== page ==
Open Source Adoption is growing in the Telecom Industry

By July 31st, 2016 AT 5:07 PM

If you are using any technology driven product, you are most likely to be using an open source software knowingly or unknowingly. Did you ever realize that the website you visit from your desktop or a smartphone browser is hosted on some cloud platform running Linux? Nearly 1 in 3 machines on Microsoft Azure is running Linux. The growing base of open source is acknowledged by the large corporations like Microsoft today and many of them including MS are becoming more open towards open source. See how things have changed in 15 years –


Corporations are not simply using open source but are even contributing back to open source projects. Not just Enterprises focused on building software, Open Source technology has also caught the attention of telecom companies worldwide. Last year, we wrote how Open Source Technology Powers People’s Own Telecom Network. Today we explore how open source revolution is helping the telecom industry worldwide.

The Players

Beyond Operating Systems, billing, and NFV (Network Functions Virtualization) are the key areas where the telecom industry is adopting open source. By taking the open source route, telcos are able to save big in terms of licensing costs and also would be in a position to leverage capabilities offered by different hardware vendors instead of one single vendor. Coupled with the movement for Open Standards, proprietary vendor lock-in becomes avoidable. Software and hardware vendors are also warming up to open standards and are joining such consortiums to define acceptable standards. Many big brands who are known for proprietary software and hardware are the members of Linux Foundation. A notable project here is OPNFV

A carrier-grade, integrated, open source platform to accelerate the introduction of new NFV products and services. As an open source project, OPNFV is uniquely positioned to bring together the work of standards bodies, open source communities and commercial suppliers to deliver a de facto standard open source NFV platform for the industry.



Leading players in the NFV segment are OpenStack and Red Hat.


At the telcos end


In the Open Networking Summit held in March 2016, AT&T’s John Donovan, Chief Strategy Officer and Group President, Technology, and Operations stated

“We doubled our usage of open source software in just the last year, going from 5% to 10%, and that number continues to grow”

Earlier this month AT&T open sourced their network playbook which powers their SDN (software-defined network)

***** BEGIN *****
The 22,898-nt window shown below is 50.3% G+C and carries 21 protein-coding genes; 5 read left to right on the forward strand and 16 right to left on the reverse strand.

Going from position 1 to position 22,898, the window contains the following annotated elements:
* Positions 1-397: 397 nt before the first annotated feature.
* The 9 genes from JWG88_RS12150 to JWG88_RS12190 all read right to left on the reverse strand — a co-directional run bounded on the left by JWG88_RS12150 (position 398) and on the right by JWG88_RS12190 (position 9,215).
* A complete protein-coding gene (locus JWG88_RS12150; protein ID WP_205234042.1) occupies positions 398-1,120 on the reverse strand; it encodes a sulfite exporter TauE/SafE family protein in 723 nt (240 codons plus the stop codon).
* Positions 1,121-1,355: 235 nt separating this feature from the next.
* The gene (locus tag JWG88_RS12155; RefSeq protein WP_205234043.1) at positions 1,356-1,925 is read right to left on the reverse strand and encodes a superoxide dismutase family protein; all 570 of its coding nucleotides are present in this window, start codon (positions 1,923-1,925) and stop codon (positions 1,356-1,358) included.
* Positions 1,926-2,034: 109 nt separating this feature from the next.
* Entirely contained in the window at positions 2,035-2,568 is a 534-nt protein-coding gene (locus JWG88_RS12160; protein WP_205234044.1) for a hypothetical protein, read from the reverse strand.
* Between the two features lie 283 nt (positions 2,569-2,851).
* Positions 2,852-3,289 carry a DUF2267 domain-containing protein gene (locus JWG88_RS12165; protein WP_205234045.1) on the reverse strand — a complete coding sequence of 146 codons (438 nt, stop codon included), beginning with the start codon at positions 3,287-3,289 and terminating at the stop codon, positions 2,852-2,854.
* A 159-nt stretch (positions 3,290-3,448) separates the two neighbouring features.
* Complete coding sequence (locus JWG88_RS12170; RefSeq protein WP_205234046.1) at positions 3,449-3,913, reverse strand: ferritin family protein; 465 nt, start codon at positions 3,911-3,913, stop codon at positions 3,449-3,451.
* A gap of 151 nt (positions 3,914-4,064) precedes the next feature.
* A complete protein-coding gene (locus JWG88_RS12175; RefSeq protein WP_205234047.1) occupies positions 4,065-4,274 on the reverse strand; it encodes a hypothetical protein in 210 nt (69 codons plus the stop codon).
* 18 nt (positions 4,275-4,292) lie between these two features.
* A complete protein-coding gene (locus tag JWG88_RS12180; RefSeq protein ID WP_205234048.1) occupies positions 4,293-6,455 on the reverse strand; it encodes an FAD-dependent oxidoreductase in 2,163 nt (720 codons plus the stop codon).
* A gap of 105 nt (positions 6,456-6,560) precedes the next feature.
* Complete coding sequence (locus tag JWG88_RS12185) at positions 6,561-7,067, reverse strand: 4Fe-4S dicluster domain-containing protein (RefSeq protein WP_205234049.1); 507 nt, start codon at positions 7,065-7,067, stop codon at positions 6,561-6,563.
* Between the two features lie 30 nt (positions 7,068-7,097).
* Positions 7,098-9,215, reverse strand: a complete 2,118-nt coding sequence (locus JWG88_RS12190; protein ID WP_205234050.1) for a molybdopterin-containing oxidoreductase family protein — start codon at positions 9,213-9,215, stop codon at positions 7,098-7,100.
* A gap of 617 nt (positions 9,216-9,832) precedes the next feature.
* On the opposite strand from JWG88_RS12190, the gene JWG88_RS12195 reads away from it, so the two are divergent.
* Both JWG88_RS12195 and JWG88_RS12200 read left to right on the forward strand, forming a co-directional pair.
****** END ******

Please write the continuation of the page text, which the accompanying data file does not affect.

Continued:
With the ability to quickly add features and drive down operation costs, ECOMP (Enhanced Control, Orchestration, Management, and Policy) gives service providers and businesses more control over their network services and enables developers to create new services. A network that better adapts, scales, and predicts how to make connected experiences seamless is a huge benefit for consumers.

Further, AT&T also has an active open source project on GitHub.

In India


Back in June 2016, Airtel announced that they would be moving customer data to the Cloudera Platform. Cloudera built on leading open source framework Hadoop would enable Airtel to manage data better and derive insightful analytics. Big data analytics is the favorite subject of every consumer-facing brand today due to the immense benefits that can come out of it.


A 2015 ET story reports that RCOM and MTS are using open-source software for their Business Support Systems (BSS) like billing & CRM, data, and voice value-added services, applications, tele-databases and virtualisation of the server system.


One of the prime reasons earlier for companies to move to proprietary framework was better support. But now with tight budgets, lower margins and improved support options for open source software, enterprises including telcos worldwide are more open to adopting open source. We, therefore, expect open source adoption to grow significantly in the telecom industry in the coming years.

Are you seeing increased adoption of open source software around you? Let us know via comments or tweet to me @gischethans.

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Chethan S.MunnuKamal Recent comment authors
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I’ve used Linux Mint once(suggested by my friend). It’s really a cancer.

Chethan S.
Chethan S.

Cancer? Why? What happened?


Well, don’t mind that cancer part. I just meant to say that Linux on desktop is at least not good. I had this Linux Mint installed on my HP laptop. It was really painful to find good softwares like media player, productivity suite etc. I visited many Linux forums too, but that was like fish market, most of the people just talk about this and that version of Linux. You can’t get proper help and things sorted out there without getting a headache. For average users like me, Windows is perfect. I liked the clean UI of Linux Mint though.… Read more »

Chethan S.
Chethan S.

For most users, Windows fits the bill, especially when it comes bundled with the machine. Personally, I have been a Ubuntu user for nearly 10 years now and things have been good. It takes time and some initial efforts to get adjusted to a new OS, especially when you face issues but once you learn things, life becomes good.

For Ubuntu, is the best resource to post questions and get answers. Users, there are very helpful.


Very good article, If open source system is secure then adoption in different industry will increase.

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